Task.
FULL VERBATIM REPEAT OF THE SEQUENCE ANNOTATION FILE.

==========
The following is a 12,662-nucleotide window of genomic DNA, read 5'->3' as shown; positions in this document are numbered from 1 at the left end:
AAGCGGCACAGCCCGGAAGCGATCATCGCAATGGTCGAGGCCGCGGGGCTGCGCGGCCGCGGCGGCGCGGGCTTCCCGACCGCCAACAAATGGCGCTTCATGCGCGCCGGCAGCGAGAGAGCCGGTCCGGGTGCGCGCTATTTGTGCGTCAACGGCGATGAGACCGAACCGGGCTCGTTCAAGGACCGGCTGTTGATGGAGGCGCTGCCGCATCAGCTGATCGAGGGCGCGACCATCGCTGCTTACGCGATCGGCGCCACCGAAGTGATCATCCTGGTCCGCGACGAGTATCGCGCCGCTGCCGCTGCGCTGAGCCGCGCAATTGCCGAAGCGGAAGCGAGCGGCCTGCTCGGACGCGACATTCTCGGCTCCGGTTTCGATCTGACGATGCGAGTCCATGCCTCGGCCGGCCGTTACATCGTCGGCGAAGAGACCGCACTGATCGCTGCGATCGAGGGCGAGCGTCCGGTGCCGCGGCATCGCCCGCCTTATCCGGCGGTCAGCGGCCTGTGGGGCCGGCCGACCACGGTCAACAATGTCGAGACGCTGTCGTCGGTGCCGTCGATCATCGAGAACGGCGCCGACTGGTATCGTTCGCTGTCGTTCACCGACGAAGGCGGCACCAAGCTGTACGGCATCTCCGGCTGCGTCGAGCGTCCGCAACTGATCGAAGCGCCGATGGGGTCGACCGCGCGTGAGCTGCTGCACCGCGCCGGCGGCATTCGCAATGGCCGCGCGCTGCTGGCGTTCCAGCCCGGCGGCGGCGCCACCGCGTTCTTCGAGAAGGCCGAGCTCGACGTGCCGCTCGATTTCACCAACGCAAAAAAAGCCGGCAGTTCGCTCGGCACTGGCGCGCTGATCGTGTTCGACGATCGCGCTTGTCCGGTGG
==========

The following is a 12,662-nucleotide window of genomic DNA, read 5'->3' as shown; positions in this document are numbered from 1 at the left end:
AAGCGGCACAGCCCGGAAGCGATCATCGCAATGGTCGAGGCCGCGGGGCTGCGCGGCCGCGGCGGCGCGGGCTTCCCGACCGCCAACAAATGGCGCTTCATGCGCGCCGGCAGCGAGAGAGCCGGTCCGGGTGCGCGCTATTTGTGCGTCAACGGCGATGAGACCGAACCGGGCTCGTTCAAGGACCGGCTGTTGATGGAGGCGCTGCCGCATCAGCTGATCGAGGGCGCGACCATCGCTGCTTACGCGATCGGCGCCACCGAAGTGATCATCCTGGTCCGCGACGAGTATCGCGCCGCTGCCGCTGCGCTGAGCCGCGCAATTGCCGAAGCGGAAGCGAGCGGCCTGCTCGGACGCGACATTCTCGGCTCCGGTTTCGATCTGACGATGCGAGTCCATGCCTCGGCCGGCCGTTACATCGTCGGCGAAGAGACCGCACTGATCGCTGCGATCGAGGGCGAGCGTCCGGTGCCGCGGCATCGCCCGCCTTATCCGGCGGTCAGCGGCCTGTGGGGCCGGCCGACCACGGTCAACAATGTCGAGACGCTGTCGTCGGTGCCGTCGATCATCGAGAACGGCGCCGACTGGTATCGTTCGCTGTCGTTCACCGACGAAGGCGGCACCAAGCTGTACGGCATCTCCGGCTGCGTCGAGCGTCCGCAACTGATCGAAGCGCCGATGGGGTCGACCGCGCGTGAGCTGCTGCACCGCGCCGGCGGCATTCGCAATGGCCGCGCGCTGCTGGCGTTCCAGCCCGGCGGCGGCGCCACCGCGTTCTTCGAGAAGGCCGAGCTCGACGTGCCGCTCGATTTCACCAACGCAAAAAAAGCCGGCAGTTCGCTCGGCACTGGCGCGCTGATCGTGTTCGACGATCGCGCTTGTCCGGTGG